Heather Gray

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I am currently a Senior Lecturer in Physiotherapy and Learning, Teaching and Quality Lead at Glasgow Caledonian University, as well as being a Researcher at the University of Glasgow. I am also the Research Officer for the Association of Chartered Physiotherapists in Occupational Health and Ergonomics. Other work in which I am involved is as an Educational Consultant with NHS Education for Scotland. Prior to moving into academia I worked in the National Health Service (NHS) in Scotland as a physiotherapist for 11 years.

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Return to work practices for musculoskeletal and mental health conditions

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Heather Gray summarises a review of best practice in work absence management and return to work programmes for people with musculoskeletal and mental health conditions.

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CBT based strategies, physiotherapy and low back pain

Goldfish jumps out of bowl

Can CBT (cognitive behavioural therapy) based treatment strategies be delivered by physiotherapists and other healthcare professionals? Heather Gray reports on a systematic review.

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Patients who display protective pain behaviors are viewed as less likely to return to work

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If you see someone rubbing his back after lifting something or holding it while moving from a sitting to standing position what are your thoughts? Would you consider that this type of behaviour would influence your rating of a patient’s level of pain and ability to return to work? These types of actions can be [read the full story…]

The prognosis of acute and persistent low-back pain: a meta-analysis

curved arrows

Low back pain (LBP) is one of the main reasons for people consulting their general practitioner and seeking treatment from a physiotherapist. The provision of accurate advice on the recovery for LBP is an important feature of any consultation, yet there is disagreement as to its prognosis. Therefore, it was with great interest that I [read the full story…]

A systematic review of motivational interviewing within musculoskeletal health

Can through a magnifying glass

As you’ve probably gathered by now, we Musculoskeletal Elves are pretty keen to promote psychosocial interventions in the management of musculoskeletal disorders (MSDs). In a previous post I looked at behavioural change interventions, such as, motivational interviewing (MI) with individuals with rheumatoid and osteoarthritis. But how effective is MI,  as ‘‘a directive, client-centred counselling style for eliciting behaviour change by [read the full story…]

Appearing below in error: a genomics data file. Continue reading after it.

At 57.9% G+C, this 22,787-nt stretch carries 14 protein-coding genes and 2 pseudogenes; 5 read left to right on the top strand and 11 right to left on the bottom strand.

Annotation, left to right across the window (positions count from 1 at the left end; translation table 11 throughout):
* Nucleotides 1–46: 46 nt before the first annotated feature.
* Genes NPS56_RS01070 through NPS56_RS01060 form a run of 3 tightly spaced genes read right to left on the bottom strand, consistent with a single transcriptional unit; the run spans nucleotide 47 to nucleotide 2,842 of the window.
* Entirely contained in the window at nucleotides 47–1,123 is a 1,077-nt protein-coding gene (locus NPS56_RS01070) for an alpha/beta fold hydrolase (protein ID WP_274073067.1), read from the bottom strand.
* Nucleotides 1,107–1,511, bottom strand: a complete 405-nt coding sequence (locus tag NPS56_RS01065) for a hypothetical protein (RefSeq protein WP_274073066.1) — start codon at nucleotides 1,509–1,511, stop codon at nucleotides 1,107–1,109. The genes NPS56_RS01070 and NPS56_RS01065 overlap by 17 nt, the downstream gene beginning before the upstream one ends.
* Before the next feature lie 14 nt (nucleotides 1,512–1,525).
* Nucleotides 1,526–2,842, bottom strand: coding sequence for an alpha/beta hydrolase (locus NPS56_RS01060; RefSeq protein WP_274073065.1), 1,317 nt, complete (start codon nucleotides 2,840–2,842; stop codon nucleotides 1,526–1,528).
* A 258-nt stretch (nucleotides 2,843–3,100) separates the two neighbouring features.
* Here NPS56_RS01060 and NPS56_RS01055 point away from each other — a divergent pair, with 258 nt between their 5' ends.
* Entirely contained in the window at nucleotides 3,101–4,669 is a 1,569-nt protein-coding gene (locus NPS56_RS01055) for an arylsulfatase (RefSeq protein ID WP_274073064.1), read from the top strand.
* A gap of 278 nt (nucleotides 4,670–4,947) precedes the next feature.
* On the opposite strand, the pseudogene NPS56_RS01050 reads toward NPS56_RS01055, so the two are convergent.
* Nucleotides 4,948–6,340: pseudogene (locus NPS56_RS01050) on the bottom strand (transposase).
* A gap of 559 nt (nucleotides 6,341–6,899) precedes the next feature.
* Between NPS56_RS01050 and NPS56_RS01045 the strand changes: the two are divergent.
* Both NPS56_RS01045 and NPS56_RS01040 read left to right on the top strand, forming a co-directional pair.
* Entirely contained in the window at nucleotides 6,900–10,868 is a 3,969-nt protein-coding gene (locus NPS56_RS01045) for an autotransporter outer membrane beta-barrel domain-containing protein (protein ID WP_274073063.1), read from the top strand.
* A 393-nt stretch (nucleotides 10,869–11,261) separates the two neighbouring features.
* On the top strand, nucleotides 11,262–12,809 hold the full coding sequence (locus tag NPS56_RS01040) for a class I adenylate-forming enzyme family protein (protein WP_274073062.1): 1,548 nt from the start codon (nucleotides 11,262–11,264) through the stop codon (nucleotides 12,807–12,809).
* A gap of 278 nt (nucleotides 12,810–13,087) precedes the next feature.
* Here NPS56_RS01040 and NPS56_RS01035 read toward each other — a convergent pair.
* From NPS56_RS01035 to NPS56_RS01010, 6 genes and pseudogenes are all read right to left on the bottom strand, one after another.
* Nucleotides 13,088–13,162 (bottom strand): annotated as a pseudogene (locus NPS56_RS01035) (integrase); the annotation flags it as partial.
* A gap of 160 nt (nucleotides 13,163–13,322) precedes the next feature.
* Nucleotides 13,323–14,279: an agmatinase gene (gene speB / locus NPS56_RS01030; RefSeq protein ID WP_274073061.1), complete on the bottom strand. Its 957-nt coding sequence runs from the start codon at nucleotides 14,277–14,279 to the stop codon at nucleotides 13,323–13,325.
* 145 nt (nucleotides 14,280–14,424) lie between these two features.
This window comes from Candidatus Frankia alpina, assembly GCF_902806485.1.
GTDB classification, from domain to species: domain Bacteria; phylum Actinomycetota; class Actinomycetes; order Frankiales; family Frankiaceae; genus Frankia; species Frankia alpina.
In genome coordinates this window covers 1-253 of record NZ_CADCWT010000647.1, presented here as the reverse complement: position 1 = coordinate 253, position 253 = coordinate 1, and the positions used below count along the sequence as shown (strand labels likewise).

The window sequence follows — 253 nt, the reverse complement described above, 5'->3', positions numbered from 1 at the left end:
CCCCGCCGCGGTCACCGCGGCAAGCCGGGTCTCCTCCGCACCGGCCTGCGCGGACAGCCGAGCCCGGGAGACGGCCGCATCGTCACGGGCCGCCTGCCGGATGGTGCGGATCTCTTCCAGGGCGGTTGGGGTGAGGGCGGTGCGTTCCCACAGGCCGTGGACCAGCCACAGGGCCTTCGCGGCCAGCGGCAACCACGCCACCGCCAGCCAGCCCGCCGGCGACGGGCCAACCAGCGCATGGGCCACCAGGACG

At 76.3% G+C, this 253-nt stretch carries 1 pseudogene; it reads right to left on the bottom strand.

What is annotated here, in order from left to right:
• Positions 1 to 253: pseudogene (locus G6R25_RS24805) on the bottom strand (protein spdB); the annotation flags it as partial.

Telephone coaching can increase activity levels for people with non-chronic low back pain: a randomised controlled trial

Hanging telephones

In my last blog I emphasised the importance of addressing recovery expectations during treatment sessions with individuals with low back pain (LBP) and highlighted a simple screening instrument. However, the question remains, if a person has ‘low scoring’ recovery expectations how can we go about helping them? With that question in mind, I was delighted [read the full story…]

Recovery expectations predict absence from work due to chronic low back pain: a systematic review

Job satisfaction

In the low back pain (LBP) research there has been quite an interest in recent years as to which psychosocial factors are the most predictive of a poor outcome, both in terms of activity limitations and work absence. A systematic review by Iles et al (2009) showed that recovery expectations measured within three weeks of the onset [read the full story…]

Are non-pharmacological interventions effective in the management of work disability in rheumatic conditions?

man with checklist

In recent years workforce participation among individuals with rheumatic diseases has received considerable research attention, particularly with an ageing population who will be expected to stay at work longer. Therefore, a review by Gignac et al (2012) in Best Practice and Research Clinical Rheumatology on the effectiveness of a range of non-pharmacological interventions in managing work [read the full story…]

The effectiveness of graded activity in patients with non-specific low-back pain: a systematic review

Man running up gradients

Today sees the opening of the Physiotherapy UK Conference, which is the Chartered Society of Physiotherapy’s new flagship annual event. Unsurprisingly, the programme in the musculoskeletal theme contains several presentations related to back pain. Seeing as this is still back pain week, I thought that I would continue from my previous blog about Yellow Flags and focus [read the full story…]

Targeted interventions for Yellow Flags in persistent low back pain: a systematic review

Target man

Seeing as it is World Mental Health Day today, with its theme “Depression: a Global Crisis”, I thought that it would be appropriate to blog on psychosocial rather than physical interventions; particularly as persistent non-specific low back pain (NSLBP) can result in heightened anxiety, stress and depression. Furthermore, there is an increasing body of evidence that psychosocial risk [read the full story…]